Now for the magic – let’s load some data! The dbatools command that does all the heavy lifting here is called Import-DbaCsvToSql. It loads CSV files into a SQL Server table quickly and easily. As an added bonus, the entire import is within a transaction, so if an error occurs everything gets rolled back. I like to specify my tables and datatypes ahead of time, but if you want to load into a table that doesn’t exist yet, this script will create a table and do its best to guess the appropriate datatype. To use, simply point it at a CSV file and a SQL Server instance, database, and (optionally) a table. It will take care of the rest.
It’s a nice post covering one more method of automating data loads without a major amount of orchestration.
Command shell steps in SQL Agent jobs only process the first command. (Yea, I know it’s the title of the post so this wasn’t much of a surprise. You’ll live.)
In order to prove this, I created a job with a series of steps, each one a different test. I’m using two very simple commands. whoami that tells you who is running the shell (very useful if you aren’t certain) and dir which I will assume everyone knows.
Kenneth ran through several tests to see what would trigger the “first command” rule and it turns out that pretty much everything does.
The best way to find out is to benchmark. I’m doing two benchmarks for this:
One that is run in PL/SQL, showing the performance difference between different approaches that are available to PL/SQL (namely looping, the
FORALLsyntax, and a single bulk
One that is run in Java, doing JDBC calls, showing the performance difference between different approaches available to Java (namely looping, caching
PreparedStatementbut still looping, batching, and a single bulk
The results tend to be even more dramatic on SQL Server, where the row-by-row overhead is even greater.
AAS supports processing tasks asynchronously with REST APIs. The difference is that the service component (REST API) maintains the connectivity to the server – thus reducing the chances of HTTP disconnections from the external application. Microsoft has provided a RestAPISample console app to help you get started. As with any REST API invocation, you’d need to register the app in the Azure Portal so that you can authenticate successfully. Other than that, it’s simple to invoke the REST API and Microsoft has provided step-by-step instructions.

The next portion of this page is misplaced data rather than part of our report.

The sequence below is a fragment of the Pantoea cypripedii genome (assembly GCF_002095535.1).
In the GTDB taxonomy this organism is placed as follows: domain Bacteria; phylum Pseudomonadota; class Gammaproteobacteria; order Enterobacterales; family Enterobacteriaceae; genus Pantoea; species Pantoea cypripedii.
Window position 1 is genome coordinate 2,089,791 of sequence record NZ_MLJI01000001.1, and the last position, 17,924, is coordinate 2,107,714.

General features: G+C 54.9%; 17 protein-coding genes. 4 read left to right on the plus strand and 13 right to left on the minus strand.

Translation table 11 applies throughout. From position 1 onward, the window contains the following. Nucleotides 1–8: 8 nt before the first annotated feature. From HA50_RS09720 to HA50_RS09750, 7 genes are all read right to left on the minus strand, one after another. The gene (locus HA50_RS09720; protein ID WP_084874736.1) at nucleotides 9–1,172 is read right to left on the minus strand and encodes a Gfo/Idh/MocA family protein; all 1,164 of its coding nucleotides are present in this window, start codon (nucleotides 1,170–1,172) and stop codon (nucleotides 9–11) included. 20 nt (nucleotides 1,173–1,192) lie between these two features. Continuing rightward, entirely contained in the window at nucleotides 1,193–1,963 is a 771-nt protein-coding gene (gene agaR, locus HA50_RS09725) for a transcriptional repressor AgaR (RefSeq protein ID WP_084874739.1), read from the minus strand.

Another, although synchronous, option is to run a PowerShell script in the Azure Cloud Shell environment. You can upload the script as a file. The script can ask you to provide credentials interactively (Get-Credentials method) or you can hardcode the credentials. Here is an example of a PowerShell script that processes a specific table.
Click through to check out how to do this.
ADF V2 natively supports decompression of files as documented at https://docs.microsoft.com/en-us/azure/data-factory/supported-file-formats-and-compression-codecs#compression-support. With this functionality ADF should change the extension of the file when it is decompressed so 1234_567.csv.gz would become 1234_567.csv however, I’ve noticed that this doesn’t happen in all cases.
In our particular case the file names and extensions of the source files are all uppercase and when ADF uploads them it doesn’t alter the file extension e.g. if I upload 1234_567.CSV.GZ I get 1234_567.CSV.GZ in blob storage rather than 1234_567.CSV.